The Human Spirit, Hope and What Matters Most

Sep 06, 2022 at 10:45 am by Paulette Jackson

Sgt. Foley: “I want your D.O.R.!” “You’re out!”

Zack: “Don’t you do it! I GOT NOWHERE ELSE TO GO!”

The 1982 film, An Officer and a Gentleman, starring Lou Gossett, Jr. and Richard Gere tells the story of Zack, a young Navy cadet and his struggle getting into Officer Candidacy School. His Marine Gunnery Sergeant makes it clear that the program is designed to eliminate as many cadets as possible, so that only the best will remain and achieve a commission as Officer.

The grueling process of forcing candidates to confront every conceivable, emotional and mental “chip on the shoulder” which might sabotage their leadership ability, is portrayed formidably in the scene above where Lou Gossett, Jr. has ordered Richard Gere to perform innumerable push ups and sit ups while berating him to quit, submit a Drop On Request and get out!  And the heart of the man committed to his pursuit is finally able to find voice with an emotional response to personal threat. He does so by staking authority for his claim to OCS by virtue of having nowhere else to go. This strength of personal resiliency of spirit and obedience to his heart brought him not only a different identity, but a different life and love as well.

The human spirit – that invisible, yet undeniable and constant companion often recognized as a sort of divine “bearing” that becomes the gift through which we are able to overcome obstacles, crawl out of chaos, restore what was ruined and find hope when every glimmer of it had been shut off or blown out. It is the quiet confidence that defies odds by believing  “I will” when everyone else believes  “You won’t”. It is the one voice you can hear when all others have been silenced and the clutch of that grasp that won’t let go when someone we love wants to. It is the miracle out of malaise, the life we live and die for, the truth we long for. It is what we see lovingly bestowed in the finger prints of beauty and goodness throughout history, gently bringing us assurance, that this spirit is never far away.

For those of us who appreciate history, we probably are aware of ancient St. Stephen’s cathedral in Vienna. The cathedral was originally founded in the 12th century. It is an extraordinarily beautiful cathedral, known for its richness of wood carvings, altars, sculptures and paintings. Like all of life on this earth, it has not stood clear from the path of harm, either.

First, in 1258, a fire that swept through Vienna and virtually destroyed all of Stephansdom. It wasn’t until over a hundred years later, that what was left of the cathedral’s ruins, were replaced by a gothic building. Then about a hundred and fifty years later, in 1683, the cathedral suffered terribly again during the Turkish siege. For the following three hundred years, relative peace existed, until World War II, when in 1945 the cathedral suffered from attacks by Russian and German armies. Finally in 1948 the cathedral was again restored and reopened. Today, St. Stephen’s is recognized as one of the greatest Gothic structures in Europe. And the depth of her beauty brings resilient hope, perhaps in even a more meaningful way, with all she has been through.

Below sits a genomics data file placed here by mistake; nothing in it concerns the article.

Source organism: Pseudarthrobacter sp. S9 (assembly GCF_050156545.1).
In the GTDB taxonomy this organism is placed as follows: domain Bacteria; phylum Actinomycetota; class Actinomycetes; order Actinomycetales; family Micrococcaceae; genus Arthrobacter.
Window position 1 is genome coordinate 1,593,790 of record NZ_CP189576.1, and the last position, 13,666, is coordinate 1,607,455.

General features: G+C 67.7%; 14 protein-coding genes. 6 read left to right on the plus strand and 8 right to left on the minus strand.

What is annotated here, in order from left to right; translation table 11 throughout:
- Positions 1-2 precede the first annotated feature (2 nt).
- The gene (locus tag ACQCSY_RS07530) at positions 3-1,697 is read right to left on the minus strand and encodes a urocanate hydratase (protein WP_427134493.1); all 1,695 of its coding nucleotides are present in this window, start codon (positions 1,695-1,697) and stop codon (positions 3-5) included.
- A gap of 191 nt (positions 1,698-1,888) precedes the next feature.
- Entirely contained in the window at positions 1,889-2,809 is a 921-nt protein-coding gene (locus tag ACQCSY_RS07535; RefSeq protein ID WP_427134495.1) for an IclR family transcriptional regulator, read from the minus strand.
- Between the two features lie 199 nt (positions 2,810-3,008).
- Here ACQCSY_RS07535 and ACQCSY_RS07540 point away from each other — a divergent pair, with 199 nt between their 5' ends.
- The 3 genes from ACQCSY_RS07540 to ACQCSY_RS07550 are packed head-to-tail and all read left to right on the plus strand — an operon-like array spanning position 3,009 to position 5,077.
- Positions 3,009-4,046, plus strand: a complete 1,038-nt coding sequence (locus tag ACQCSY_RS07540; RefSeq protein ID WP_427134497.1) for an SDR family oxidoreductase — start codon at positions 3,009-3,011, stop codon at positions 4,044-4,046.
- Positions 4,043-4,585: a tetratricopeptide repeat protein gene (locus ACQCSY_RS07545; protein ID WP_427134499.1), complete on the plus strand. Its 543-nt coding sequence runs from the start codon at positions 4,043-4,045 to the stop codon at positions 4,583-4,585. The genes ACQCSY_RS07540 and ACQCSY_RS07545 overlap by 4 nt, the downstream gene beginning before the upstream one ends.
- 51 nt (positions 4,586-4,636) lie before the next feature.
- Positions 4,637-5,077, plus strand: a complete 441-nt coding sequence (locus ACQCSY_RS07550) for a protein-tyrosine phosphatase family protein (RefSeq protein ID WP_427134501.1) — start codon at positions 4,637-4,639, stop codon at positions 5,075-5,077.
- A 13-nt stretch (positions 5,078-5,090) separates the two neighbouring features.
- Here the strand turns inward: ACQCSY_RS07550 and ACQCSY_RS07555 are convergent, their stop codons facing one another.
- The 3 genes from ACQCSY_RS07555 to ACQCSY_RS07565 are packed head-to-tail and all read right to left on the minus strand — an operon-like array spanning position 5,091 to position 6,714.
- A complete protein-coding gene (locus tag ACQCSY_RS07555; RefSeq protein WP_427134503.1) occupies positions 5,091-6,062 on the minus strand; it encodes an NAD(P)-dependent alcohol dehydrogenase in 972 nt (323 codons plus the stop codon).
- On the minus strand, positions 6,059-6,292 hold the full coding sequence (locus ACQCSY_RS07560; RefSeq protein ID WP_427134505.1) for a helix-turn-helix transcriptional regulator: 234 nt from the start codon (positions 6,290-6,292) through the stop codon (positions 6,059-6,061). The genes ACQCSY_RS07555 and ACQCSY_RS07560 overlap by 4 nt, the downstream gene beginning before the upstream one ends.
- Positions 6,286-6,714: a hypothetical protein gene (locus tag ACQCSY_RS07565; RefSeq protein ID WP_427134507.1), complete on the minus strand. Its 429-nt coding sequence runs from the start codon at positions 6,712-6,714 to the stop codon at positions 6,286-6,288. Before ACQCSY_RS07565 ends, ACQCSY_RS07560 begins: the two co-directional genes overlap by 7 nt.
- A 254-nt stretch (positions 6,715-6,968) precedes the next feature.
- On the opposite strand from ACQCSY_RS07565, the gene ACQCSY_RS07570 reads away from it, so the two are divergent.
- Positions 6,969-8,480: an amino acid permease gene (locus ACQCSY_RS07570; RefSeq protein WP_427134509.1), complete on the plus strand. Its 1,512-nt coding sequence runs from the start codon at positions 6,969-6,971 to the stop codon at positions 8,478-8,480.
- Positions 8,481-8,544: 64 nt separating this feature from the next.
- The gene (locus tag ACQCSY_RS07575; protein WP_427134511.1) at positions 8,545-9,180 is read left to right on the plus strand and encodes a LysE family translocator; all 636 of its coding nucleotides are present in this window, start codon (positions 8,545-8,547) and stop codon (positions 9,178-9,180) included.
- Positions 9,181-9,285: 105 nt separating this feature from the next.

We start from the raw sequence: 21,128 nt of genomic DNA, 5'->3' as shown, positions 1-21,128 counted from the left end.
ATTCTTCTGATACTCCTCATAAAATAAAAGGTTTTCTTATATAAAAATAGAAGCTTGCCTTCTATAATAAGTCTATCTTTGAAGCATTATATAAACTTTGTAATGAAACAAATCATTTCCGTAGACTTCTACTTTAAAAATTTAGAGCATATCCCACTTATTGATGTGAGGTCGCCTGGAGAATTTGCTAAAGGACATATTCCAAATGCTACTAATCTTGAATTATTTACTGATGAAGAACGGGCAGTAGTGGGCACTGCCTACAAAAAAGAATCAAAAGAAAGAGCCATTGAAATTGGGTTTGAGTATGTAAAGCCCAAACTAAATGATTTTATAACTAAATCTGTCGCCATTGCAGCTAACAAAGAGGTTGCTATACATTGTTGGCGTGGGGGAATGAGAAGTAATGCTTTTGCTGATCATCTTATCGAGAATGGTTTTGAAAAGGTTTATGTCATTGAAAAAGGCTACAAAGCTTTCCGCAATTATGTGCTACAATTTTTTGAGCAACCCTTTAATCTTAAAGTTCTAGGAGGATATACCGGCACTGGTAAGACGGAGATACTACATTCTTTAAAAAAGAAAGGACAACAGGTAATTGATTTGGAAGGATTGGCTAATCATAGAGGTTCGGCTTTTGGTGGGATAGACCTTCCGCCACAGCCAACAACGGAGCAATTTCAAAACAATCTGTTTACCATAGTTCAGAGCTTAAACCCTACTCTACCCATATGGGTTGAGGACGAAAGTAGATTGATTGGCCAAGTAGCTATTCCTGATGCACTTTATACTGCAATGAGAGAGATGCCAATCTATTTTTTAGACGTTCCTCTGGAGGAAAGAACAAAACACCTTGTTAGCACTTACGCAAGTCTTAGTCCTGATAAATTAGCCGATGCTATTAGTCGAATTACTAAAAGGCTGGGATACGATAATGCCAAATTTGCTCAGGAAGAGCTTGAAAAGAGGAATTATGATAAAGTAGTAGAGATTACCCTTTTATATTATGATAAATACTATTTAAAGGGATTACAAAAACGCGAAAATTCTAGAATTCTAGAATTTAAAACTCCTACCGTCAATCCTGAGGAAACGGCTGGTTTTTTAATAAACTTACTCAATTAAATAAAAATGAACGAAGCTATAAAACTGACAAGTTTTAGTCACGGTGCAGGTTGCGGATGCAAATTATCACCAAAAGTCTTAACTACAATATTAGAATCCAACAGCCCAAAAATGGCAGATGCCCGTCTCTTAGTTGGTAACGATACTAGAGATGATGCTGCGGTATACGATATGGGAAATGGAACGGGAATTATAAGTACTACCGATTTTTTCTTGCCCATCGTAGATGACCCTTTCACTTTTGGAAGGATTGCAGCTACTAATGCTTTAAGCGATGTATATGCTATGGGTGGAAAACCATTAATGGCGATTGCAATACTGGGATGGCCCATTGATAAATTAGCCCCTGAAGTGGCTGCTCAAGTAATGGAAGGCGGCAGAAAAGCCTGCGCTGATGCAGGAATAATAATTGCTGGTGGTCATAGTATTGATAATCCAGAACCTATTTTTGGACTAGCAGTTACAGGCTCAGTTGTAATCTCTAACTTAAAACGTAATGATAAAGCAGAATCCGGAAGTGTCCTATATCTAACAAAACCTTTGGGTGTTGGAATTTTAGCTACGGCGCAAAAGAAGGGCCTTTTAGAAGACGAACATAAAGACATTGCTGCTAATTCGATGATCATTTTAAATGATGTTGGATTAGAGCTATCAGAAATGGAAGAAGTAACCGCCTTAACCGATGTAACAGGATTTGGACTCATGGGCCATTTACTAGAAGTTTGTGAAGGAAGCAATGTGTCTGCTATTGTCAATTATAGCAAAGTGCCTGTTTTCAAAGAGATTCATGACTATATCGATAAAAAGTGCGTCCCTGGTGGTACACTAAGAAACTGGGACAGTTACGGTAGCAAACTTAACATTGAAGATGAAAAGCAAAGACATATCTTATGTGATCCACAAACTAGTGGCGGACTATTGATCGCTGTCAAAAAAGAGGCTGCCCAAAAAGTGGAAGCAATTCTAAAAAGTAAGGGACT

Resiliency, in the midst of personal and cultural chaos, as we have experienced in our own country over the past two years, is not easy. We naturally want to perennially enjoy peace and safety while maintaining the control to able to avoid or get rid of anything and everything that would interfere with our happiness and ease of living. But perhaps that spirit of resiliency, that divine “bearing”, is the one we come to realize as revealing to us an awareness of Divine presence, in the midst of our own chaos. Perhaps too, this Divine presence offers and invites us to something else – other experiences, where we see finger prints of beauty and goodness, bringing meaning to the messes, and helping us understand what it is that matters most – that being love. So that when disaster strikes, relationships break, cultural and personal wars break out and life looks fragile, tentative and bleak, we experience a love we have never known before step in and gently hold us.

Love. It’s what holds on. It’s what repairs. It’s what restores. It bears. It believes. It hopes. It is the unseen made tangible in the fingerprints we see and we remember – the same ones that get more beautiful with time, because they remind us of the reality of hope – both now and forever. And in honor of Labor Day, may we rest, in love, refusing to submit, a D.O.R. (Drop on Request) 

Below are the lyrics to a song by Wes King, reminding us of our faith, and love that matters most.

Inhabit the trembling yet be brave,
Embrace your weakness yet be strong
Say what you have to say
And always admit when you’re wrong
Accept who you are but
Keep striving to become
that which you’ve been declared
Be strong yet bend with the wind
Mourn yet never despair

Dwell in the moment yet keep moving
Knowing you’re just passing through
Give all that you are yet receive
All that is worthy and true
Be at peace but never run from the battle
For the battle is where peace is found
And remember if you don’t have love
You have nothing
No matter how profound

Faith moves mountains
Hope Holds on
Love is paid but is owed
Belief is beautiful
Trust is good
Love is what matters the most
~Wes King

for the support of your life
for the many sides of life

The opinions expressed in The Conversant Counselor’s Blog are those belonging to Paulette Jackson LPC-MHSP and do not necessarily reflect those of any other professional or individual.

photo credit from the movie, An Officer and a Gentleman. MV5BMTQ5NDE4ODg0OF5BMl5BanBnXkFtZTcwNjAxODI0Ng@@._V1_.jpg